Corporate credit limits for fixed income portfolios

01 Oct 2014

Fixed income portfolio managers and risk managers constantly grapple with the question of how to size their corporate credit trades. Their task is made more difficult by the fact that corporate credit events are rare, particularly among Investment Grade bonds, and that tail risk is not well captured by most multifactor risk models. In this article, we propose a simple, but effective, method for sizing credit trades based on their spread. In particular, we model the cross-sectional behavior of corporate spreads, estimate the expected shortfall of monthly spread returns, and use our results, along with some observations on the duration of corporate bonds, to derive a simple upper bound on the permissible exposure to any single issuer in a credit portfolio.

The method has been applied successfully to Investment Grade and HighYield fixed income portfolios in both developed and emerging markets, and has proven its worth in daily use by protecting portfolios against disproportionate idiosyncratic losses, while allowing portfolio managers sufficient flexibility to express their investment views with clarity. Its use is not confined to limits on issuers—our method is easily extended to create limits on a portfolio’s exposures to individual industries, sectors, countries, and regions.

Introduction and overview

Fixed income portfolio managers and their risk managers constantly grapple with the problem of setting appropriate issuer limits for corporate credit trades. However, in spite of its fundamental importance in the management of credit portfolios, most approaches to setting issuer limits are surprisingly crude. More often than not, issuer limits are based simply on credit ratings, with a maximum exposure being defined for each rating class, e.g., AAA: 5%, AA: 4%, A: 2%, and BBB: 1%. But credit ratings can be inaccurate, and can also be slow to reflect changes in credit quality, as exemplified by the AAA ratings accorded Enron prior to 2001, WorldCom prior to 2007, and most European sovereigns prior to 2010.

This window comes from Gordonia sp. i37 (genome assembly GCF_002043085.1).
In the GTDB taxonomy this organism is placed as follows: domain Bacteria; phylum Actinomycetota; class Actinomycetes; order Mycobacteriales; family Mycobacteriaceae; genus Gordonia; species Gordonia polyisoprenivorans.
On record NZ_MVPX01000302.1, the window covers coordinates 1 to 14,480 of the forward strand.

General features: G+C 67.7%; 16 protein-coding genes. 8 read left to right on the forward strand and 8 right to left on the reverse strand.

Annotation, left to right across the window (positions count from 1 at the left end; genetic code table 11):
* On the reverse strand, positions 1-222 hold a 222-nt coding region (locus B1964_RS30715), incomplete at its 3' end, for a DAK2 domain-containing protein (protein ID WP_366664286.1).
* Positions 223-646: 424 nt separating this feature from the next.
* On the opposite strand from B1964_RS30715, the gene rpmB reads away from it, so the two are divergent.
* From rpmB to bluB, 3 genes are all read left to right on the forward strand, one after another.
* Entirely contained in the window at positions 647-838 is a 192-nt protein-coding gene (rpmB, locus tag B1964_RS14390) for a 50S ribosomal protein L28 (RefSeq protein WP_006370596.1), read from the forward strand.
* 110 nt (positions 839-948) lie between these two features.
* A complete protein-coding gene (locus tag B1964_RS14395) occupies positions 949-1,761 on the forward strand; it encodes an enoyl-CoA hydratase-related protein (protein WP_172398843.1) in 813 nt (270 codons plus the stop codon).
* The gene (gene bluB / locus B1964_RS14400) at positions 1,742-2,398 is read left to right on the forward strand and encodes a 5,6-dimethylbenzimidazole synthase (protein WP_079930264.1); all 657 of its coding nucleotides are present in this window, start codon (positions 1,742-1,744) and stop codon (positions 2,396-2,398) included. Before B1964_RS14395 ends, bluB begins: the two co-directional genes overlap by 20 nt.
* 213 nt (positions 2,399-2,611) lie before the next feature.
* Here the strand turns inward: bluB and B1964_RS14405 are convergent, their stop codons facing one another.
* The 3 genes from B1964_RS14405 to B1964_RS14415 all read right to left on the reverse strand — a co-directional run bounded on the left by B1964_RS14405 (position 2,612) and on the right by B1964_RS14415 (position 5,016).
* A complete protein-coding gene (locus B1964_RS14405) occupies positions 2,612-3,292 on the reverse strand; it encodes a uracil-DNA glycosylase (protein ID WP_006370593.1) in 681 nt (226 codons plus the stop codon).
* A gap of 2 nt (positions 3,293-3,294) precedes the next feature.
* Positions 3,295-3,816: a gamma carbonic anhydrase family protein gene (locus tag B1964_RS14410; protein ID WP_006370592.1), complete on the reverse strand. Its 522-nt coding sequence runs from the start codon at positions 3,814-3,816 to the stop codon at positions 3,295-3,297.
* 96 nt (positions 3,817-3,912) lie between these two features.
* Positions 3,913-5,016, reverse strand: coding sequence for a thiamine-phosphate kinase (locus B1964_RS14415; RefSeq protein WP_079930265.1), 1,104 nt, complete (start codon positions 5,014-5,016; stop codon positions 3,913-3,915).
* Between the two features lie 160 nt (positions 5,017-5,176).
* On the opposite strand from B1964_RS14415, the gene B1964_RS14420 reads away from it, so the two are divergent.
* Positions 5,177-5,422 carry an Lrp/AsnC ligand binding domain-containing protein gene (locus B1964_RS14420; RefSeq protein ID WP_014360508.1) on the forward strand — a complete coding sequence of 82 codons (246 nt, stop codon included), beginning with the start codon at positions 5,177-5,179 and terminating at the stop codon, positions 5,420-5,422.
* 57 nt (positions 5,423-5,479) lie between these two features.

In this article, we describe an alternative approach to setting corporate credit limits that is based on issuer spreads. It is rooted in the widely observed fact that many measures of spread risk, such as spread volatility and the distribution of spread changes, are proportional to spread levels. This observation can be combined with realistic assumptions about the duration of corporate bonds, achievable information ratios, and tolerable levels of loss to derive a useful upper bound on the exposure to a single issuer.

The remainder of this article is organized as follows. We first survey the literature on the empirical behavior of corporate spreads, and present an independent body of evidence that supports the proportional spread change models of Tauren (1999), Ben Dor et al. (2007), and Benzschawel and Lee (2011).We then use these results to guide the development of a position sizing methodology and a simple formula for determining the maximum exposure to a single issuer. Next, armed with some assumptions about the duration of corporate bonds and the information ratios of actively managed portfolios, we select appropriate values for certain parameters in the formula. Finally, we summarize our results and present some numerical examples that illustrate the use of our formula in setting credit limits in both Investment Grade and High Yield portfolios.

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